intricately woven in the depths of the earth.
Your eyes beheld my unformed substances.
In your book were written
all the days that were formed for me,
when none of them as yet existed.
Mary, the good Jewish girl that she was, had been taught since she was a young child about God’s great love and everlasting mercy. It was part of her theology!

Hearing over and over again the wonderful news of God’s love and favor, however, is one thing. Believing that this same God actually knows about and cares for a single, isolated individual is quite another, particularly if you happen to be a poor, non-descript virgin from a hole-in-the-wall town like Nazareth. “Can anything good come out of Nazareth?” Philip asked Nathanael just a short time later. Mary apparently wonders the same thing. She is perplexed at the thought that God really cares about her.

And finally, Mary was confused, as verse 34 makes clear, by God’s promise. Mary and Joseph, like most young couples these days, had no doubt planned out their engagement period and were anticipating their wedding day. They were following the rules, biding their time and giggling together over what they hoped the future would hold. I’m sure they even talked about having children some day—after the wedding! “What names do you like?” they asked each other as couples typically do. Mordecai? Yehezkel? Naomi? “How many children would you like to have?” “What do you hope our kids will grow up to be? Shepherds? Farmers? Carpenters? Olive press operators?” Surely, Mary and Joseph, in their own sort of middle eastern way, had made at least tentative plans for their lives together.

But who in their wildest imaginations would ever come up with anything even remotely similar to the pronouncement that Mary receives here in vv. 31-33? Gabriel, to begin with, not only informs Mary that the child will be a boy, but tells her what to name him! Then, in but a few short phrases, he suggests that this anticipated child will in fact fulfill all of the hopes of Israel. “Forget the olive press operator idea,” he insinuates. “You are setting your sights far too low. God has bigger things in mind for you and your baby.”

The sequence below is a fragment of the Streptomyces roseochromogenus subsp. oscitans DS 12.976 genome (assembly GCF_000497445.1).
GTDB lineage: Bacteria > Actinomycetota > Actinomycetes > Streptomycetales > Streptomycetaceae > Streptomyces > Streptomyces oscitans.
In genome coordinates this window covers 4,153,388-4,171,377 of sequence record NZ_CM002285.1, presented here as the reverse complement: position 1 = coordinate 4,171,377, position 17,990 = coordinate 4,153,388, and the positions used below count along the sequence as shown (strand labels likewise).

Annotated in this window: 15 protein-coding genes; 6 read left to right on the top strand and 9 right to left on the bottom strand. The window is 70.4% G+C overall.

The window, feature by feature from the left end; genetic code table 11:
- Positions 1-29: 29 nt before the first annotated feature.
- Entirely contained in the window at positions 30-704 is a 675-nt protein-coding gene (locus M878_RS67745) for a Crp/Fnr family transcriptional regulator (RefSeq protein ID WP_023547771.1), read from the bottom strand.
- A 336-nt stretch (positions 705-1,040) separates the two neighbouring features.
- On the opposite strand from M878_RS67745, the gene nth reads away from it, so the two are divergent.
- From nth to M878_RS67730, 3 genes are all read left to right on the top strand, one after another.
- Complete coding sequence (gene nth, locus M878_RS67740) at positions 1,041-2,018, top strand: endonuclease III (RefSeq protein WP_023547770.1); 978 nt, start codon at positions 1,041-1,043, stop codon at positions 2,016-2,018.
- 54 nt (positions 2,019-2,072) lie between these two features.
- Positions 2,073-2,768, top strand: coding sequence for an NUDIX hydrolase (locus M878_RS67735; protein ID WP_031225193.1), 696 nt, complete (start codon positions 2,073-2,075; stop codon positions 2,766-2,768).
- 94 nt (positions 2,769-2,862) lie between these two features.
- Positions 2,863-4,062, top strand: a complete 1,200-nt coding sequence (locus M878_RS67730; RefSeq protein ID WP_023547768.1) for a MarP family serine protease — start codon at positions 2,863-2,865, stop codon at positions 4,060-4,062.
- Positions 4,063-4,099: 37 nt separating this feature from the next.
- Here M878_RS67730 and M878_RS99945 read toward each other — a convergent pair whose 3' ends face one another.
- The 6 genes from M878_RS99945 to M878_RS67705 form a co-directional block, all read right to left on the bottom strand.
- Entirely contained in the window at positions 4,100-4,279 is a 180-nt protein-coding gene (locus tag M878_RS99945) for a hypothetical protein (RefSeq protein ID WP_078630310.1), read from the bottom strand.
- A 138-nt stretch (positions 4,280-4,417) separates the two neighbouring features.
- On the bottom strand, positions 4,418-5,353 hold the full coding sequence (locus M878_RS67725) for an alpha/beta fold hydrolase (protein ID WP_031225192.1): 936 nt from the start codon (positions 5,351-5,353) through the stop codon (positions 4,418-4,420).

Notice the multiple strands of sacred tradition that find expression here. The child will be great. Unlike the rather inept group of kings and other leaders who dot the pages of Old Testament and Jewish history, Jesus will be strong and faithful to God. The child will be called “the Son of the Most High,” a clear reference to the tender words of God to David in 2 Samuel 7:14: “I will raise up your offspring after you, who shall come forth from your body, and I will establish his kingdom…. I will be a father to him, and he shall be a son to me.” Finally, the child’s kingdom will have no end, conjuring up images of God’s further promise to David that his offspring would reign over Jerusalem forever and ever (2 Sam. 7:13). Whoa! Many of us would be happy to know ahead of time that our son or daughter would grow up to be an Eagle Scout or win a Rotary Scholarship. Mary, this otherwise ordinary young woman from who-knows-where—Nazareth?—discovers that her anticipated son will literally change the world. No wonder that she is confused.

Startled. Perplexed. Confused. Unmarried. Mary will soon conceive and bear a son. And she will name him Jesus, and he will literally change the world. What a thought. It’s a lot for a young virgin from Nazareth to wrap her heart and mind around, isn’t it? Sit with her for just a minute. What do you want to say to her? What counsel might you provide?